Is Bouma one of the 12 best forwards on the Flames? Probably not, all things considered. That’s not to say he’s completely without value – he can still fill in in case of injury or need for a shakeup – but if someone better is available to play, then what’s the excuse for dressing Bouma on a semi-regular shift on the fourth line? If he can’t help on the ice, it might be better for the team if he’s watching from above.

On the fourth line

When Bouma entered the NHL, he was a fourth liner. That hasn’t really changed. At the very least, he’s physical enough to garner some love, and while the past two seasons haven’t gone his way, he maybe could be good for 10 or so points again. Besides, Bouma is also entrusted to kill penalties, so it would seem the Flames do believe he does have some value on the ice. Not enough to play above the fourth line, but it’s not as though other teams don’t have fourth liners just like him. It’s still a position of need, and Bouma has been filling it these past couple of seasons – what’s one more?

In the AHL

This one may be more of a reach for likeliest possible scenarios. Call it an inkling. Last season, Brandon Bollig should have been sent down to the AHL, but it wasn’t exactly predictable that the Flames would do that – and then it happened.

Bouma is a younger, more expensive, marginally better Bollig. Bollig’s contract is no longer a concern. Bouma’s still is for another year, as is the roster spot he will occupy – unless he ends up back in the AHL for the first time since 2012.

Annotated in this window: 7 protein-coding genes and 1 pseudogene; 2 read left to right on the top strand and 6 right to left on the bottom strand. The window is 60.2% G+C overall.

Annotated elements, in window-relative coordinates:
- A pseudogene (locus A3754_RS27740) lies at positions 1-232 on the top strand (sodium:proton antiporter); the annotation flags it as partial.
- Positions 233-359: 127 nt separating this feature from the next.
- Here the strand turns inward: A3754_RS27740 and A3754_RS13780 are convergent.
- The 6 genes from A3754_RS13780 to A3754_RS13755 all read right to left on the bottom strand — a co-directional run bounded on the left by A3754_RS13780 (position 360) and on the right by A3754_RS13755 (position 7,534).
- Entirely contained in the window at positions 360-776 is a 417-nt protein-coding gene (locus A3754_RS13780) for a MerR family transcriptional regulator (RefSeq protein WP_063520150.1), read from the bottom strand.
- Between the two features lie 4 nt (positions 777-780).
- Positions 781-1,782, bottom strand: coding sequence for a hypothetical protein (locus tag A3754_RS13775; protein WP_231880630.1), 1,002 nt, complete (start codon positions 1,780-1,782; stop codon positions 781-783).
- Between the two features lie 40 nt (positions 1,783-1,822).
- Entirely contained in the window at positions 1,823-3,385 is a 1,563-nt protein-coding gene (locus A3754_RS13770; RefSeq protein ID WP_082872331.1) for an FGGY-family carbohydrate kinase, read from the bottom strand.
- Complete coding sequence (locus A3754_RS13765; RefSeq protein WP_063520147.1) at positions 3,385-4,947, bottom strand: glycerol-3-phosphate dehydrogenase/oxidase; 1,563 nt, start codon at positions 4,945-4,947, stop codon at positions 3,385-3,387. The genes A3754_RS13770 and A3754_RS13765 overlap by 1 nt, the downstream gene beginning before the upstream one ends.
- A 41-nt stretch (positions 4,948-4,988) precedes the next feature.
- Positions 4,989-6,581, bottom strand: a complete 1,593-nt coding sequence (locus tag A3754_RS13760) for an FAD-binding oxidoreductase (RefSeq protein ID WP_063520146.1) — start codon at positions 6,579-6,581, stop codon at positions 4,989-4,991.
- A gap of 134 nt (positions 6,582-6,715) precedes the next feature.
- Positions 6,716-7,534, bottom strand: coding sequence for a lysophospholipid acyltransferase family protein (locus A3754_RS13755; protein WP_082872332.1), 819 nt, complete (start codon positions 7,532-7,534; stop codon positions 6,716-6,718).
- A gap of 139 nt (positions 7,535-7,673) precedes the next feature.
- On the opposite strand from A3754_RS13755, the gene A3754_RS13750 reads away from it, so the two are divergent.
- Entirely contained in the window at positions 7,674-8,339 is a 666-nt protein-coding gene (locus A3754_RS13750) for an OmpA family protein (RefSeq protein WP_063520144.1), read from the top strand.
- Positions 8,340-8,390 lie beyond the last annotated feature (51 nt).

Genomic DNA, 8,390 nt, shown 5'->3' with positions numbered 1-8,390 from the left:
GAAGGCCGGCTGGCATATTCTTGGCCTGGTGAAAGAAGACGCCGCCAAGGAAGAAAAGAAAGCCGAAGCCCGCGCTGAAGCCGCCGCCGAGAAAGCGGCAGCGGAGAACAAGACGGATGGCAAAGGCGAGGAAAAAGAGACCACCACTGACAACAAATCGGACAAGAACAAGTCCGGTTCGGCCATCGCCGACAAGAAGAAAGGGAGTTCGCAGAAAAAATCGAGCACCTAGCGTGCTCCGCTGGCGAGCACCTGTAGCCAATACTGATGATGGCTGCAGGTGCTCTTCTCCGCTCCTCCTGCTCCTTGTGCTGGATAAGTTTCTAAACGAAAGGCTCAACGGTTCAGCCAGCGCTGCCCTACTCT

The Flames would get a bit of saving on his cap hit if they bury him, but the biggest reason to send him down would be for the roster spot. This isn’t even necessarily a Garnet Hathaway situation – though Hathaway plays a different wing, he offers essentially everything Bouma does, all the while being significantly cheaper and a little bit younger – but a general prospect situation.

The fourth line isn’t a glorious position, but that’s in part because the Flames have made it that way. They have the chance to not just be able to roll four lines, but to have skilled players on every line who can all contribute, albeit some much more than others. If a prospective winger – say a Hunter Shinkaruk or Morgan Klimchuk, or even Emile Poirier or Andrew Mangiapane – pushes their way into the NHL, why would you obstruct him by keeping Bouma around? It wouldn’t benefit the Flames in the short nor the long term.

Bouma’s roster spot should be considered up for grabs. And it shouldn’t take too much to grab it.

What’s going to happen?

If a prospect shows he deserves to be in the NHL, then Bouma should probably be the casualty, and it wouldn’t be entirely undeserved.

If that doesn’t happen, however, then it’s easy to see Bouma splitting time on both the fourth line and in the pressbox, as he did last season (though he was mostly on the fourth line or injured).

The Flames should have internal options to upgrade their lineup now, though. So while the default of the fourth line is particularly easy to see, and will in fact likely happen (particularly if ownership isn’t comfortable with another player buried), Stockton could be the preferred landing spot.